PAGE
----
4 Latinx Entrepreneurs Who Overcame the Odds
September 24, 2021 |
The C2FO Team
Building a business isn’t easy, but it’s especially challenging for entrepreneurs of color.
Today the number of Latinx-owned US businesses stands at an estimated 4.4 million — a growth rate of nearly 40% over the last decade. The tremendous increase in the number of Latinx entrepreneurs has kept pace with the growth of the Latinx community as a whole in the United States. In 2012, one out of every six Americans was Latinx, according to the US Census Bureau. By 2060, the organization predicts that ratio will be one in three.
Hispanics who immigrate to the US are almost twice as likely as native-born Americans to start their own businesses, according to a study by the Ewing Marion Kauffman Foundation.
That study also found that Latinx-owned startups often face an uphill battle in raising the capital they need to prosper and grow — the failure rate for those businesses is higher than those founded by white or Asian entrepreneurs.
However, the history of Latinx entrepreneurship in the US is rich with success stories. Here’s a quick look at four of the more notable Latinx business owners who overcame the odds to develop industry-leading products in recent years:
Daniela Corrente | Co-founder and CEO of Reel
Daniela Corrente co-founded Reel, a digital savings card platform, in 2017 to help people make big purchases without racking up credit card debt. As CEO, her mission is to create a different approach to financial independence by connecting saving with shopping to ease people into feeling more comfortable with their cash flow.
Corrente’s passion for consumer finance was born from her first credit card experience after moving to the US for college from her native Venezuela in the early 2000s. Armed with a $2,000 credit limit and “feeling rich,” Corrente got a crash course in debt after experiencing high interest rates and getting caught in a cycle of repayment. She created Reel to help others understand that debt isn’t the only way to achieve lifestyle goals.
Reel has raised more than $5 million in funding and just launched a Chrome extension that connects to shoppers’ bank accounts and automatically sets savings plans for purchases. Sixty-seven percent of Reel users are Latinx and Black, and 85% are female.
Jordi Muñoz | Co-founder and CTO of 3D Robotics
Born and raised in Tijuana, Mexico, Jordi Muñoz was waiting for his green card in Los Angeles in 2007 when the 20-year-old decided to build a drone in his garage. Muñoz hacked the sensors on the controller of his Nintendo Wii, wrote some code and gave birth to the first autopiloted drone.
After uploading a video of the drone’s flight to the blog “DIY Drones,” the site’s founder and former editor in chief of Wired, Chris Anderson, sent Muñoz $500 to help him set up an online store and sell to enthusiasts.
In 2009, the two men founded 3D Robotics together, despite having only corresponded via email. Today, the company is headquartered in Berkeley, California, and makes enterprise drone software for construction, engineering and mining firms, as well as government agencies.
In June, Anderson tweeted that Kitty Hawk, the air taxi company backed by Google co-founder Larry Page, would acquire 3D Robotics for an undisclosed amount.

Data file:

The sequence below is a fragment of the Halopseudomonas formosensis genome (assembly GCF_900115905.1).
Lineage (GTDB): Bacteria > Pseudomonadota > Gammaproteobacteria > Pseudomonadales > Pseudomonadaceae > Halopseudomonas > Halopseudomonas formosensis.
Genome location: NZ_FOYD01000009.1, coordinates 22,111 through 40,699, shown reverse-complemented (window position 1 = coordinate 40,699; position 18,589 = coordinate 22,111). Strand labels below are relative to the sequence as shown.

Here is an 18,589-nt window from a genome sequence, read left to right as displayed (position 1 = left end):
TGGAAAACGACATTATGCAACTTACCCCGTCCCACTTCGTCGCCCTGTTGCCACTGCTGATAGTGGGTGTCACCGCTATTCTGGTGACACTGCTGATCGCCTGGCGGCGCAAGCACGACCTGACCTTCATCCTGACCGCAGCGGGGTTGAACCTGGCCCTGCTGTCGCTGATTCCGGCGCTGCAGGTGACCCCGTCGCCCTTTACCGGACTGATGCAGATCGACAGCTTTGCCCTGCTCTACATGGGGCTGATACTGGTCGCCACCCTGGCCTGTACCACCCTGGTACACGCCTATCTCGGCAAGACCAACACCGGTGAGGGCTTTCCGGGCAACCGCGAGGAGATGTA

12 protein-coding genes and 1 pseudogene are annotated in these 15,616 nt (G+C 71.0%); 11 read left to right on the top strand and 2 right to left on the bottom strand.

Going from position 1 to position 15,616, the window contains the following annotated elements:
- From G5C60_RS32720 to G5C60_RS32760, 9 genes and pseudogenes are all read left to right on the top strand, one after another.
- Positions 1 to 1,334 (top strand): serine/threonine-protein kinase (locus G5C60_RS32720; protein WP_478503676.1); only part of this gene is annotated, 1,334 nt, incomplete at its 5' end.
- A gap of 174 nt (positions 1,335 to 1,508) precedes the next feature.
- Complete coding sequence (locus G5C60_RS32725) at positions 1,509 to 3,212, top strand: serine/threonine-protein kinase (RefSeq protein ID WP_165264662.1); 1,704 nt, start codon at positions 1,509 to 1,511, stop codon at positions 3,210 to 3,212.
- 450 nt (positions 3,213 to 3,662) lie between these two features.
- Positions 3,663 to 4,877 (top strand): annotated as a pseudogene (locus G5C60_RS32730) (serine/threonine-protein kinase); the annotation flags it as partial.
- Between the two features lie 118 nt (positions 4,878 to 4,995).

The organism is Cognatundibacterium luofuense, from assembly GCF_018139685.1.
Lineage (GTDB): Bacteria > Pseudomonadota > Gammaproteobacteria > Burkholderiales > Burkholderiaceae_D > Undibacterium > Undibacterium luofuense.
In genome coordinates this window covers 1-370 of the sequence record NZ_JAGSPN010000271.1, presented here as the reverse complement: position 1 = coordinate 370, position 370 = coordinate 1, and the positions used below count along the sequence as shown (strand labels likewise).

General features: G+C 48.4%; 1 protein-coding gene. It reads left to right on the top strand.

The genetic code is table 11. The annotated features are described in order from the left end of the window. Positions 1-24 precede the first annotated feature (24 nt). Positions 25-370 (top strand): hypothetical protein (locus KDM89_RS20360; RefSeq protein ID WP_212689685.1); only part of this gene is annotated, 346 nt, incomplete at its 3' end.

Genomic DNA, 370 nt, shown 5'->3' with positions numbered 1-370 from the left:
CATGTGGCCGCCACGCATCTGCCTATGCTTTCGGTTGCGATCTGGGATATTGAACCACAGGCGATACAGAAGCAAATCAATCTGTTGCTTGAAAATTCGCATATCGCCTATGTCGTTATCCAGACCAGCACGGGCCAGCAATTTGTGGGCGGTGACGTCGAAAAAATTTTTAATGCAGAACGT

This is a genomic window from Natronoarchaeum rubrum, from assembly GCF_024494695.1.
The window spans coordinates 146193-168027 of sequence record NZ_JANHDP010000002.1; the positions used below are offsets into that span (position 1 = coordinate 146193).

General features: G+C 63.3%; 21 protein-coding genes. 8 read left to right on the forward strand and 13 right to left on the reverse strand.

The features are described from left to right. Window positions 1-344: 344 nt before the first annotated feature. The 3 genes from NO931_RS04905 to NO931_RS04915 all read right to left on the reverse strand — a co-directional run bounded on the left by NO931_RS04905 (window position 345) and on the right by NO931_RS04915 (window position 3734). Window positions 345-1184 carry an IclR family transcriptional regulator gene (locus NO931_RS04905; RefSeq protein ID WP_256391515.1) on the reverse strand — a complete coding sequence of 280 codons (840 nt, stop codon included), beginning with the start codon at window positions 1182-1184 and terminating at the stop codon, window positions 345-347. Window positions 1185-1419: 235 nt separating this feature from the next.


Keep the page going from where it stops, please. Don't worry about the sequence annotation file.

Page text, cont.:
Miquel and Veronica Garza | Siete Family Foods
In 2014, Veronica Garza, co-founder and president of Siete Family Foods, adopted a grain-free diet to cope with debilitating autoimmune conditions. The rest of her tight-knit seven-person family, including her younger brother and Siete’s co-founder and CEO Miguel, adopted the same paleo diet.
Soon, Veronica was making her own almond flour tortillas at home and selling them at a CrossFit gym that the Garza family had launched in their hometown of Laredo, Texas.
Today, Veronica and Miguel head the company with the whole family’s help, and Siete has become one of the fastest-growing Mexican-American food brands in the US.
In 2019, Siete Family Foods, which makes grain-free, plant-based and dairy-free products, secured a $90 million minority investment from Stripes Group LLC to fund the company’s growth.
Rea Ann Silva | Founder and CEO of BeautyBlender
Rea Ann Silva’s reinvention of the sponge launched a beauty revolution, landed her on Forbes’ 50 over 50 list, and propelled the Smithsonian Museum to feature her as one of eight female game-changers in a recent exhibit.
As one of the first professional makeup artists to work on TV shows in high definition in the late 1990s and early 2000s, Silva needed a tool that would quickly allow her to apply makeup and make it look natural.
At the time, she was a single parent pursuing makeup to make a living, and the egg-shaped sponges she hand-cut to apply makeup on actors started disappearing from the TV set where she worked.
Silva saw the mass-market potential and started marketing and selling the edgeless sponge as BeautyBlender in 2002. In 2012, Sephora took the product nationwide, and BeautyBlender sales reached $175 million in 2019, thanks to endorsements from influencers and celebrities.
Latinx-owned businesses make an enormous contribution to the US economy and Latinx
entrepreneurs start small businesses faster than the rest of the startup population, according to a 2020 study by the Stanford Graduate School of Business.
The study estimates Latinx entrepreneurs will make up 29% of the US population by 2050, up from 17% today. However, when Latinx entrepreneurs start a business, 70% of their funding comes from personal savings, according to the Stanford study, while just 6% comes from commercial loans.
To help Latinx business owners reach their full potential, they’ll need easy access to affordable working capital.
Editor’s note: BeautyBlender is currently a registered customer on the C2FO platform.